Turns out our landlord was correct. There *are* brigands in Basilicata, and they put on one helluva performance. Every weekend from the beginning of August through mid-September the era of i briganti comes to life at La Grancia outside tiny Brinidisi di Montagna.
In a huge open-air, natural amphitheatre below town, Il Parco Storico La Grancia is a multi-venue historical theme park with six areas for education, theatre, music and art. There is Il Borgo, a sort of Lucanian frontier-town where artisans in period costumes demonstrate traditional crafts, and -this being Italy-there are several stands and restaurants where you can eat locally-produced delicacies that would have been served during the brigantaggio years, the late 1800s. Music and dance performances are designed to reflect the area's particular history and culture.
But the main event of this park is La Storia Bandita, a grand production dubbed as a "cinespettacolo". It is a beautiful blending of impassioned live performance, dramatically-devised video projection, and astounding special effects, utilizing the bare cliff wall opposite and the ruins of the 11th century castle perched above Brindisi. Seriously, this is one amazing show.
Interestingly, La Storia Bandita means "the history of the bandits" but could also be translated as "banned history". It is a clever word play for the period when many Lucani felt that their culture and history had been marginalized, trivialized and tyrannized. Tired of invasions and overly dominating landowners that kept them poor, oppressed and disillusioned, the period of the Risorgimento (the unification of Italy) proved to be a flashpoint for many southern peasants who joined together and formed a band of bandits. They became known as briganti.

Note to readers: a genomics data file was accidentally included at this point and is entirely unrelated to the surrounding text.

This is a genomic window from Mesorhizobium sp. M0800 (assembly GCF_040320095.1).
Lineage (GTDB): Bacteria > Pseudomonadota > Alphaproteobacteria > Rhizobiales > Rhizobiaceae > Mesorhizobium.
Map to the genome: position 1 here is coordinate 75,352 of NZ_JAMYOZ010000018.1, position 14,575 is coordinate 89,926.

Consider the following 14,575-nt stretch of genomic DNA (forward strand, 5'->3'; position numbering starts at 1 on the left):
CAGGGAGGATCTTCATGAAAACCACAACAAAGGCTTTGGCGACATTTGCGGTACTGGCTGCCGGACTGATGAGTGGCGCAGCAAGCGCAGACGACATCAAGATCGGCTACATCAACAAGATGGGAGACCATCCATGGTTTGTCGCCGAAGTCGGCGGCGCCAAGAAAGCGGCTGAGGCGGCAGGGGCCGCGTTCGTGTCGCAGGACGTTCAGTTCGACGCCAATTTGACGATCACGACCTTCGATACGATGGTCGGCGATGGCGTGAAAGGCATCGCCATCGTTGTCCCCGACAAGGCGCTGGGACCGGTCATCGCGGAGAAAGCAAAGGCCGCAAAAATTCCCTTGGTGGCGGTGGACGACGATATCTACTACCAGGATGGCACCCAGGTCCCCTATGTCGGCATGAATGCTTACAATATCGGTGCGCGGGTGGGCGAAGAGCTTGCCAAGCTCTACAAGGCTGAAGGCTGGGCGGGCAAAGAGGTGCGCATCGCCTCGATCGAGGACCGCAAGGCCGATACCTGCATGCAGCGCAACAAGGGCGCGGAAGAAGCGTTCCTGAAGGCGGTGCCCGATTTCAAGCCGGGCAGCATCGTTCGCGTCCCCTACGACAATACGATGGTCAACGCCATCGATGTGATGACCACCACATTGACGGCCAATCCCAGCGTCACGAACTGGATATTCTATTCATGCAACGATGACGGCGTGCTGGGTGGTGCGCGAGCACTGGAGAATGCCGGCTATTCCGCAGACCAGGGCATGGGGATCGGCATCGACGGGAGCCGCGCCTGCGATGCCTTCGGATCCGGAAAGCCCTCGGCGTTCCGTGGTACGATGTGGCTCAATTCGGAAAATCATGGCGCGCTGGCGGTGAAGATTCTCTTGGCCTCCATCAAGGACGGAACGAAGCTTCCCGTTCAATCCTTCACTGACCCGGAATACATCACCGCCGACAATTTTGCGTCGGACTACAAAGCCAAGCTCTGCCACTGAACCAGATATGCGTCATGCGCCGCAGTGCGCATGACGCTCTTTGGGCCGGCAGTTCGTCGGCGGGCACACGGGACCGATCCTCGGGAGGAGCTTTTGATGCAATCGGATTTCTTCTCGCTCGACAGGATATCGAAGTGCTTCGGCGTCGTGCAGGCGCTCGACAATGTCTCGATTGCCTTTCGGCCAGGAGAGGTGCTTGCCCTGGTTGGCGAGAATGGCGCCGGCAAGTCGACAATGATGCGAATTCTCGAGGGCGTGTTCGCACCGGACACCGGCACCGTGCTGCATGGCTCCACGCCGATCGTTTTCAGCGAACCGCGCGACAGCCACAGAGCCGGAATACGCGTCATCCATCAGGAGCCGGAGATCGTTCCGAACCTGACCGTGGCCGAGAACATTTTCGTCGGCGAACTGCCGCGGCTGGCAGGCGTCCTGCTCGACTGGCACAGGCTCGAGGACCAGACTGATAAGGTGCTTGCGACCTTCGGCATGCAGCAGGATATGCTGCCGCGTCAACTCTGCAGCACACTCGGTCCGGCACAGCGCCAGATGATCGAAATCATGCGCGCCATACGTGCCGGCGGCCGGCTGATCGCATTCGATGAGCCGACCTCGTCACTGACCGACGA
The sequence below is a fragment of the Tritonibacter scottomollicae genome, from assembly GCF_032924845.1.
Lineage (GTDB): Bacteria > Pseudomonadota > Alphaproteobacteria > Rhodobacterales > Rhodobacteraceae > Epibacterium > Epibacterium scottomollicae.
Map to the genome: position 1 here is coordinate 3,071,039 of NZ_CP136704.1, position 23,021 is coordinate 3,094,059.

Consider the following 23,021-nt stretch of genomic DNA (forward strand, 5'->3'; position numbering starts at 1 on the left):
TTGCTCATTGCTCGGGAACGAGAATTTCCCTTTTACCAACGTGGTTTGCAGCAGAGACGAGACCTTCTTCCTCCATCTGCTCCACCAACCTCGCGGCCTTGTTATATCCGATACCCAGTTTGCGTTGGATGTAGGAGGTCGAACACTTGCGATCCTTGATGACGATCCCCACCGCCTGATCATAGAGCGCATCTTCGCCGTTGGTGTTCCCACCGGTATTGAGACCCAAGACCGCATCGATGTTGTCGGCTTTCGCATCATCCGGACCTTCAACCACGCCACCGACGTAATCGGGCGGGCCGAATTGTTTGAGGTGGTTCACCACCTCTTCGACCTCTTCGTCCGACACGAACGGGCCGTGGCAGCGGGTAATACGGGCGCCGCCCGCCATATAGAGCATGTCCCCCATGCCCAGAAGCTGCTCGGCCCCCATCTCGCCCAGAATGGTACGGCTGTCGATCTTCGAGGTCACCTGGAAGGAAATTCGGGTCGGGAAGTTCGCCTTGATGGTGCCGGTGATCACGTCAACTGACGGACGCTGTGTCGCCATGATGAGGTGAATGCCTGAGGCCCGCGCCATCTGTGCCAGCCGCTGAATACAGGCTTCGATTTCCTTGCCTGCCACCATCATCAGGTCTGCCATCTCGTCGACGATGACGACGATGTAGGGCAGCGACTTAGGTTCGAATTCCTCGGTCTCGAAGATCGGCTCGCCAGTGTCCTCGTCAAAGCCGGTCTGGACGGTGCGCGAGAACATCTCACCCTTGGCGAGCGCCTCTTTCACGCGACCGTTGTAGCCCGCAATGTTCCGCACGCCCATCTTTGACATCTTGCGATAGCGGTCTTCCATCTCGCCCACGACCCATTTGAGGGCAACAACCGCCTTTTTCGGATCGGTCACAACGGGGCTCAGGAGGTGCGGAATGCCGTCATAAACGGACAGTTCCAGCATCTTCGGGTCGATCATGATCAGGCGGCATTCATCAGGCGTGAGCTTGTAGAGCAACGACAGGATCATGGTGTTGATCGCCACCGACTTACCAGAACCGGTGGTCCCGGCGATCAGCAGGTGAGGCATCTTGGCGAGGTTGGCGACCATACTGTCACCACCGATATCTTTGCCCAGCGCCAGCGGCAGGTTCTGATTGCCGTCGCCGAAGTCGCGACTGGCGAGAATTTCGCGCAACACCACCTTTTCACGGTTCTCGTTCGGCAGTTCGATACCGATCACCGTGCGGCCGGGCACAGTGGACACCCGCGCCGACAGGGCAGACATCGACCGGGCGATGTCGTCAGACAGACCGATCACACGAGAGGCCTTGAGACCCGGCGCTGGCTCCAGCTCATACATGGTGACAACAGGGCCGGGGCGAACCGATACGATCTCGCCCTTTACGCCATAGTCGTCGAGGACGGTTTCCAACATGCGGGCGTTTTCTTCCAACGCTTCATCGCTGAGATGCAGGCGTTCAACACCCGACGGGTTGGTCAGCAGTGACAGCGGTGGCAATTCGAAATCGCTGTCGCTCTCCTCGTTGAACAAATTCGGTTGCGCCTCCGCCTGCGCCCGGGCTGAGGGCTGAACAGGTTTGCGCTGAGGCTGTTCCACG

La Storia Bandita tells a dramatized version of this period, focusing on the charismatic leader of the pack, Carmine Crocco, who was called the General of the Briganti. From events in his childhood and disillusionment with the unification forces, the story shows how and why the briganti took things into their own hands to protect their lands and traditions.The production is astounding, with hundreds of participants in an all-volunteer cast and crew. Dance and music reflect the rural Lucanian life at the time. Crocco authored an autobiography and some of his rousing prose is movingly recited. But the effects! When the forces invade, the castle is set aflame. Gunfire echoes loudly in the canyon and the flashes illuminate the mountain formations. Images are projected behind the set on the rock. A waterwall shoots up in a stirring finale.
You don't have to understand much Italian to follow the show. The performances play it all out before your eyes, unfolding in the peasant village, as well as tents and caves, representing how the briganti had to hide out in the hills. The performance was so rousing that Bryan decided he would dress as Crocco for Carnevale next year. This is a show worth seeing.